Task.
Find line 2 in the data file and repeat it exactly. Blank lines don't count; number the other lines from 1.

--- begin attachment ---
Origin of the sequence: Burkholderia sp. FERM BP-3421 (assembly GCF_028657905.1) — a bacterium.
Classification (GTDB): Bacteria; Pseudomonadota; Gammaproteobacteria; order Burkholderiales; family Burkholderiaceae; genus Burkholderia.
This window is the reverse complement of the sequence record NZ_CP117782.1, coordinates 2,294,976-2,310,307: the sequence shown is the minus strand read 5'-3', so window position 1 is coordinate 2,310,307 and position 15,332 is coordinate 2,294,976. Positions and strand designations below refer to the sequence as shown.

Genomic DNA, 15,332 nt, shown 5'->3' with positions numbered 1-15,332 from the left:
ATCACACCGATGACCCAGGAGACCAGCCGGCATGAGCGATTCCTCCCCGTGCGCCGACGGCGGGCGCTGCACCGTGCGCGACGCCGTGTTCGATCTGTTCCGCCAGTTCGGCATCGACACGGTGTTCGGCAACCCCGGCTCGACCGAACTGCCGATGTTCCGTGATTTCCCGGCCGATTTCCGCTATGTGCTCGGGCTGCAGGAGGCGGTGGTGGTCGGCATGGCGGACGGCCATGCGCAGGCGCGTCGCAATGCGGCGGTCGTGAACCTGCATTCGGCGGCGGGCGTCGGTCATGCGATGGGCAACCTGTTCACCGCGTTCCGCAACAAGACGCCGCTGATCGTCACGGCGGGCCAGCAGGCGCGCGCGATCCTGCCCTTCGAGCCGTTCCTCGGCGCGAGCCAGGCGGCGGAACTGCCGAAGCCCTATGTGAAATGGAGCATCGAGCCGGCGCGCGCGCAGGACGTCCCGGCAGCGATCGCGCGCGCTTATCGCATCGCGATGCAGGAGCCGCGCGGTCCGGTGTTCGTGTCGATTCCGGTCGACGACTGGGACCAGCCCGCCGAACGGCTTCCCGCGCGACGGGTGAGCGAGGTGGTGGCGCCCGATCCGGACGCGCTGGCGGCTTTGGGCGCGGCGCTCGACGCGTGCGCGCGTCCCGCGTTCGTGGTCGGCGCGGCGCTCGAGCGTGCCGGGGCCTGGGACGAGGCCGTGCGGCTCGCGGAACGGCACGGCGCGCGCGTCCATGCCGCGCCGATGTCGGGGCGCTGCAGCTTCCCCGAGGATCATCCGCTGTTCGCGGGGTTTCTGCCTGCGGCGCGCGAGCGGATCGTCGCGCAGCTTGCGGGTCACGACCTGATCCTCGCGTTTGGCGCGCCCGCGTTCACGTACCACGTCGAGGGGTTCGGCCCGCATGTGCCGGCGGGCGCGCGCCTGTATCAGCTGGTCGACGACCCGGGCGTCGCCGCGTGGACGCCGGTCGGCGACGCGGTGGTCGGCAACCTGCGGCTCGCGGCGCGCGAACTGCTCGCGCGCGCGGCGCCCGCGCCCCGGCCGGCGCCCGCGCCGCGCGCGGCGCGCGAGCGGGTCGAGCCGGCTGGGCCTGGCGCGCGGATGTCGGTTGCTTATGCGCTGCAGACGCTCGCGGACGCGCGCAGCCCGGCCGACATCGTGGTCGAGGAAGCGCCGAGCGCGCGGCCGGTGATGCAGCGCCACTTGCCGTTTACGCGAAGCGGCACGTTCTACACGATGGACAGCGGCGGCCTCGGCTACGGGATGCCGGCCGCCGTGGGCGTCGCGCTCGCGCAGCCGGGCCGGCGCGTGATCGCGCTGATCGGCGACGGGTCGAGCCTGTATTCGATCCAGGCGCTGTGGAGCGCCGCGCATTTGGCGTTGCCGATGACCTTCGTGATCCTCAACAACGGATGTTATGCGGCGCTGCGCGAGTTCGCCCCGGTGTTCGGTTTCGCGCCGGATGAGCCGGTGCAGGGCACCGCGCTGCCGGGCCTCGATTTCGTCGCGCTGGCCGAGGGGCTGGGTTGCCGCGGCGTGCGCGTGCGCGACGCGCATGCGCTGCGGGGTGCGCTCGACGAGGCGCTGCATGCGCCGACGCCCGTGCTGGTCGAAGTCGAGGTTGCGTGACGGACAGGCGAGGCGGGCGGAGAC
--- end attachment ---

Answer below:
Classification (GTDB): Bacteria; Pseudomonadota; Gammaproteobacteria; order Burkholderiales; family Burkholderiaceae; genus Burkholderia.